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See/Hear Public Meeting On Synergy Oil/Gas Plan To Remove Oil Eyesores, Restore Los Cerritos Wetlands North of 2nd St. (b/w PCH-Studebaker) is reader and advertiser supported. Support independent news in LB similar to the way people support NPR and PBS stations. We're not non-profit so it's not tax deductible but $49.95 (less than an annual dollar a week) helps keep us online.
(Feb. 2, 2015) -- provides extended VIDEO coverage below of the public meeting organized by the Los Cerritos Wetlands Land Trust at which John McKeown, CEO of Synergy Oil & Gas, and Thienan Pfeiffer of Glenn Lukos Associates described, and fielded Q & A on, an ambitious company plan they say could remove decades of accumulated above-ground oil eyesores and restore large portions of the roughly 165 acre Los Cerritos Wetlands north of 2nd St. between Studebaker Rd. and PCH.

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Roughly 130 people attended the Jan. 27 event at the Kettering Elementary School auditorium where company reps described plans to restore the Los Cerritos wetlands' natural (now degraded) habitats and enable public access (via trails, possibly with docents) while simultaneously operating the company's valuable oil field below the surface from the "pumpkin patch" (southerly along PCH south of 2nd St.).

Dressed casually, Synergy CEO McKeown explained how he became involved with the project and the evolution of his thinking on how to address modernizing the oil field operations and also produce a restored wetlands. Ms. Pfeiffer joined in explaining the proposal's phased elements using Power Point slides.

CEO McKeown said the red line shown on the slide photo below is the Newport-Inglewood fault...and noted that photos of the Long Beach-Signal Hill area decades ago show oil drilling operations running along the fault line.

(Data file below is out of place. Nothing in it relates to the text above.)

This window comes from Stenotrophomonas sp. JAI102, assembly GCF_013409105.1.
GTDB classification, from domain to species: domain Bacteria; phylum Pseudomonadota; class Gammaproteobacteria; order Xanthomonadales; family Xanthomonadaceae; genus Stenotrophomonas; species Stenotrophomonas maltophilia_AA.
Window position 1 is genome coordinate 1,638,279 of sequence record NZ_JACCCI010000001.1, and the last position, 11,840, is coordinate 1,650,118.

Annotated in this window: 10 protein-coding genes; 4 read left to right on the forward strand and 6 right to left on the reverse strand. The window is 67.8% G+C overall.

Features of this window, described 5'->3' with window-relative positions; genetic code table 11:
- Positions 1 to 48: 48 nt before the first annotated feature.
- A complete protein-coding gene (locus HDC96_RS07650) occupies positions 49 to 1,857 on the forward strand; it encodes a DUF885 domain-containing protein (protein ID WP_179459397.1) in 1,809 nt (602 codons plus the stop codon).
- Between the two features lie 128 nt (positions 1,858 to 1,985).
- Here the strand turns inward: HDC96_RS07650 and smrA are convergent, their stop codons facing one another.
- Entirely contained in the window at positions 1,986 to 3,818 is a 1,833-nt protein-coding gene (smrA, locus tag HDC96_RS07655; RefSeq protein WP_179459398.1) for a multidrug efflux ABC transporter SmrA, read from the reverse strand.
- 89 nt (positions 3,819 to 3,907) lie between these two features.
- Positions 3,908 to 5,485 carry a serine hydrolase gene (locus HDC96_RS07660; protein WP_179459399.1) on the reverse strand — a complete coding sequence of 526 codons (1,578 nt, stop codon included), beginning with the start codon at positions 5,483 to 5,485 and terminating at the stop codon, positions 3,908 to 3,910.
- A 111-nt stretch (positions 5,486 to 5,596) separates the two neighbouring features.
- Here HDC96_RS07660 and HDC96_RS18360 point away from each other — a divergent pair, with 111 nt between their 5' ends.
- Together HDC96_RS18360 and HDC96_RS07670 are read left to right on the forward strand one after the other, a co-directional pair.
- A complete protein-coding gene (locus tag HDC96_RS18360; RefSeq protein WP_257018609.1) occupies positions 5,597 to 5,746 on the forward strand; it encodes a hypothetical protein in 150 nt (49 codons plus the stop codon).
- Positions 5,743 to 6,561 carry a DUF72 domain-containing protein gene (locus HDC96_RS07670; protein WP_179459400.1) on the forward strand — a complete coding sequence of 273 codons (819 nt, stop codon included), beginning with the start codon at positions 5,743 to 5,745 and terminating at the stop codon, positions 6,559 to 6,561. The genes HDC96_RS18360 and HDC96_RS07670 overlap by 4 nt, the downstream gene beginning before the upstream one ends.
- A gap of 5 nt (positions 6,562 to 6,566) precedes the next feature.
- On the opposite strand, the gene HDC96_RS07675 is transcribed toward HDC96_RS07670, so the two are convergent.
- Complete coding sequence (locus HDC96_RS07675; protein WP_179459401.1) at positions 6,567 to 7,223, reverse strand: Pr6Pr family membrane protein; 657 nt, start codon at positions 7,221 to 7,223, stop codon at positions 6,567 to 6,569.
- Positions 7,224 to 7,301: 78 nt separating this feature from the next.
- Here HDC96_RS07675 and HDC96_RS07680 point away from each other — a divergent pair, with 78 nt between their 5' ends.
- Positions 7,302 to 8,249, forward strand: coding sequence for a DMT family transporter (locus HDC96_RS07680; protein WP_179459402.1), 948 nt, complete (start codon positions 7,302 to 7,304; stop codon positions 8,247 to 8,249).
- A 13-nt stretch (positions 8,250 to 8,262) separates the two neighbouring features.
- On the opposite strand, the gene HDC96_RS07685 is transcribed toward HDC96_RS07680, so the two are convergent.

Mr. McKeown said only a small fraction of the pipelines visible on the property are currently being used. In the photo below (lower left), he said the yellow pipeline is in use, but the others aren't.

The slide below shows the the areas involved: the Synergy field (green), a Los Cerritos Wetlands Authority owned parcel (blue, at the NE corner of Studebaker/2nd) and the "pumpkin patch" (yellow, owned by Lyon Communities.)

Ms. Pfeiffer described the phasing of the project, illustrated with the slides below. As first reported by in June 2014 and detailed at the Jan. 27, 2015 meeting, Synergy plans to complete the project in phases, starting restoration in the NE "steamshovel slough" area (where there isn't oil drilling) to create a "mitigation bank" (credits that can be sold to other applicants for other projects in the area.)

Synergy says it then plans to remove nearly all of existing oil infrastructure from the property north of 2nd St. and relocate drilling operations using new, more compact and less visible technology, onto the "pumpkin patch" property (owned by Lyon Properties along PCH south of 2nd St.)

Synergy says its plan is to ultimately have the wetlands north of 2nd St. overseen by the Los Cerritos Wetlands Authority (public entity.)

Audience questions followed. Among the first: "Are any of the wells currently using fracking technology and do you anticipate using fracking technology in any wells in the future?" Mr. McKeown replied, "We actually do not frack at all, and it's not in our business plan to frack," Mr. McKeown said, and after intervening comments added "We don't do [fracking] and we do not plan on doing that." (For a sound clip of the full question and answer, click here.)



Los Cerritos Wetlands Land Trust Executive Director Elizabeth Lambe has called the proposal intriguing and, while not taking a position on the proposal at this point, said she strongly favors its discussion by the public.

Ms. Lambe suggested that other community groups might also wish to invite Synergy to present its plan at their group's meetings.



The project will have to undergo City Hall-run CEQA review and obtain City development entitlements, but as reported (first again) last year, in July 2014 the immediate-past City Council voted to allow a "Consolidated Coastal Development Permit" process in which the Coastal Commission alone (without an intervening City Hall approval step) will decide the project's Coastal Act issues (conslidated process approved 5-0 Council vote: Yes: Lowenthal, DeLong, O'Donnell, Austin and Neal; Absent: Garcia, Schipske, Andrews and Johnson.)

Developing...with further to follow on

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